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"If we start to truly exploit all of the medical data we can expect outstanding advancements"

Christina Stathopoulos understands data is having a real explosion, going from a shortage of information to the current surfeit. Conclussion: we still need to find the relevant bits.

Tuesday, 17 March, 2020

Digital Questions Christina Stathopoulos

Christina Stathopoulos is originally from the US but has been based in Madrid, Spain, since 2012. She is dedicated to the world of data, working as an Analytical Consultant at Google, Adjunct Professor of Advanced Analytics at IE Business School and a Guest Lecturer at ISDI. Alongside her corporate and academic work, she is a regular conference attendee and speaker supporting women in STEM and emerging technologies.

01 How has digital disruption affected your area and sector?

The digital disruption happening in both our personal and professional lives has caused an explosion in data. We produce so much data now that we don’t even know where to begin in extracting value from it, making fields like analytics and machine learning more important than ever. A quote from a book I recently read resonates with me on this point: “Where for most of our history we have suffered from a shortage of information, tomorrow we will struggle with a surfeit. Already today, the chief difficulty is not so much obtaining information but finding the relevant bits".

We produce so much data now that we don’t even know where to begin in extracting value from it.

02 Digital profile (professional) you admire and why.

Cassie Kozyrkov, currently the Chief Decision Scientist at Google. I admire her because she has followed a remarkable career path to make it to where she is today, a leading female figure in one of the top tech companies in the world, and is an exemplary public speaker (check out some of her talks that are published online!).

03 What is the achievement you are most proud of?

When I began teaching at the Masters level and at such a young age. I am honored that large institutions have put their trust in me to teach their student body. I enjoy sharing my knowledge with others, so it is especially rewarding to teach eager MBA students about the world of big data, trying to spark their interest in the technical world.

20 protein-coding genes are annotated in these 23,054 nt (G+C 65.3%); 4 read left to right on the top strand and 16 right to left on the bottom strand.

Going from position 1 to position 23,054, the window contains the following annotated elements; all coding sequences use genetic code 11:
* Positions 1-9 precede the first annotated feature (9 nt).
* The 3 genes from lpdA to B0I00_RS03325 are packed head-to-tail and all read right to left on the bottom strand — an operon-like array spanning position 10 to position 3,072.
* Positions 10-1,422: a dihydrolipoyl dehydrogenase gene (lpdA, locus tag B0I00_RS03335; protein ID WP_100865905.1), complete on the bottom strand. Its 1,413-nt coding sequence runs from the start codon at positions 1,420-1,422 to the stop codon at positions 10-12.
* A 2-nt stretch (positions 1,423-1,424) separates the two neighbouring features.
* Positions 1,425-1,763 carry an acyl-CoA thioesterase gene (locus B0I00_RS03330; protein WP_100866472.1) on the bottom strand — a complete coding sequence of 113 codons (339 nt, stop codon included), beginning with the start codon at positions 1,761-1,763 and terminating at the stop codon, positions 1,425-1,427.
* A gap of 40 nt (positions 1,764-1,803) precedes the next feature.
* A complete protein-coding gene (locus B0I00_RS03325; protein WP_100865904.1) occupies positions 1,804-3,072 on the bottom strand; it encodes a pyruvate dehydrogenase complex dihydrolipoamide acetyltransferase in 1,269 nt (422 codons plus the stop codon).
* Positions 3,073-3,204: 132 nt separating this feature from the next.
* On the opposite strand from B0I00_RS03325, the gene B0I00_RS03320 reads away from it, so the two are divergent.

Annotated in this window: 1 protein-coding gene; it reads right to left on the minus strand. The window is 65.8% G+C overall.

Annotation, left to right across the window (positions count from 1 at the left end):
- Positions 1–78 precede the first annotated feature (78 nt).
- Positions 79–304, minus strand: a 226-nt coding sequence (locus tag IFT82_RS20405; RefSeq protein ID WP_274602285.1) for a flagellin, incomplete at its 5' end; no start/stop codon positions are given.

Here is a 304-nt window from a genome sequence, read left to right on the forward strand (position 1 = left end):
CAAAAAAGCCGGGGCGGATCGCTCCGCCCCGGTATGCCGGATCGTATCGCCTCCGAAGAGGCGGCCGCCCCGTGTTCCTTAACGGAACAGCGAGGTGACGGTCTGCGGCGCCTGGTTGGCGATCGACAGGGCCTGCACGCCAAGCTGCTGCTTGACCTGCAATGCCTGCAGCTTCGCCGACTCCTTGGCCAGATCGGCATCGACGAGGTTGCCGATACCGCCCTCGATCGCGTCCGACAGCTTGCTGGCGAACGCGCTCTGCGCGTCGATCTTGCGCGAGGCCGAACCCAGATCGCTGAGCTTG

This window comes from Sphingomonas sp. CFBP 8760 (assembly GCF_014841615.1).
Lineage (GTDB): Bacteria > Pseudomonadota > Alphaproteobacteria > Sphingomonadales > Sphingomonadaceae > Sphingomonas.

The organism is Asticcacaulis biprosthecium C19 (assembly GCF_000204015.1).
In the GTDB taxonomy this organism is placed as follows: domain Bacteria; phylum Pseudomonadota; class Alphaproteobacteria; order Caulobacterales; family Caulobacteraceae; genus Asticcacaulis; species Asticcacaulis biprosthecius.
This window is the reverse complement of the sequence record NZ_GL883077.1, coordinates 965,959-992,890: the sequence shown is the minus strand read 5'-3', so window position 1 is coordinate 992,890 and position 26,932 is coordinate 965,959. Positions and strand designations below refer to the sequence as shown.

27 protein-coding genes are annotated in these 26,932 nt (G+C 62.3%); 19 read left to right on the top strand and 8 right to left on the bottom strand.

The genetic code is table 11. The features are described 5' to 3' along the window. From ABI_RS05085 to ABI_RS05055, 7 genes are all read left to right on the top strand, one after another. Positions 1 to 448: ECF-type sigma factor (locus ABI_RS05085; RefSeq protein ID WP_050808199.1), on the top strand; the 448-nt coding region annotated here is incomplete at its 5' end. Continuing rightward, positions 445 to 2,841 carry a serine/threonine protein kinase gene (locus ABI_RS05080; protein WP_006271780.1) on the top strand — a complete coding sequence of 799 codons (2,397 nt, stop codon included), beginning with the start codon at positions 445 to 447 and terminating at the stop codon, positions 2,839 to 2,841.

04 And the failure or error you have learned the most from?

Not starting to work in my industry earlier. I feel that I could have developed myself even further professionally if I had started the focus on my sector at a younger age, by doing internships or summer positions for example. I chose an ultimately odd path but regardless, I don’t regret my slightly late start; after all, my irregular career path is what got me to where I am today!

 I feel that I could have developed myself even further professionally if I had started the focus on my sector at a younger age

05 Skill or digital knowledge that you consider most valuable today.

Adaptability and eagerness to learn. The job landscape is rapidly changing across every industry thanks to the explosion of ‘digital’ and uninterrupted connectedness. The more adaptable you are, the more ready you will be for these changes. If you couple this with an eagerness to learn, open to learning new skills and technologies, then you are well-prepared for our digital world of today.

06 How do you see your sector in five years?

If we focus on my sector as being big data or advanced analytics, it will continue to rapidly grow as it has in the last years and become ever more integrated into our lives. We are generating more data than ever before, and tools to handle this data explosion are trying to keep up. I see the sector evolving with more automation overall. I expect cheaper and more efficient data tools to allow even the smallest family businesses to begin adapting these new ways and empower more companies to adopt a ‘data-driven’ business model.

07 What challenge of humanity will technology or the digital environment solve?

I can imagine the most valuable impact on humanity via technology being in medicine over the next decades. If we start to truly exploit all of the medical data we have, by collecting better data in the sector and overcoming barriers like how to correctly handle patient privacy, we can expect outstanding advancements in the field. For instance, maybe gene sequencing will become affordable for all (it’s a matter of detailed data processing), so that everyone can have their DNA mapped and then diagnoses and treatments personalized to their specific traits.

I can imagine the most valuable impact on humanity via technology being in medicine over the next decades

+1 Looking ahead to this week in which the focus is on women more than ever, if you could make a wish for the near future, what would it be?

Focusing in on the celebrations of International Women’s Day, my wish for the near future would be a higher representation of women in technical and leadership roles as well as improved equality when it comes to male peers (equal pay, flexible working hours for both genders, etc). It may sound cliché but it is true, we still have a lot of work to do on including women, and underrepresented groups in general, in these types of roles.

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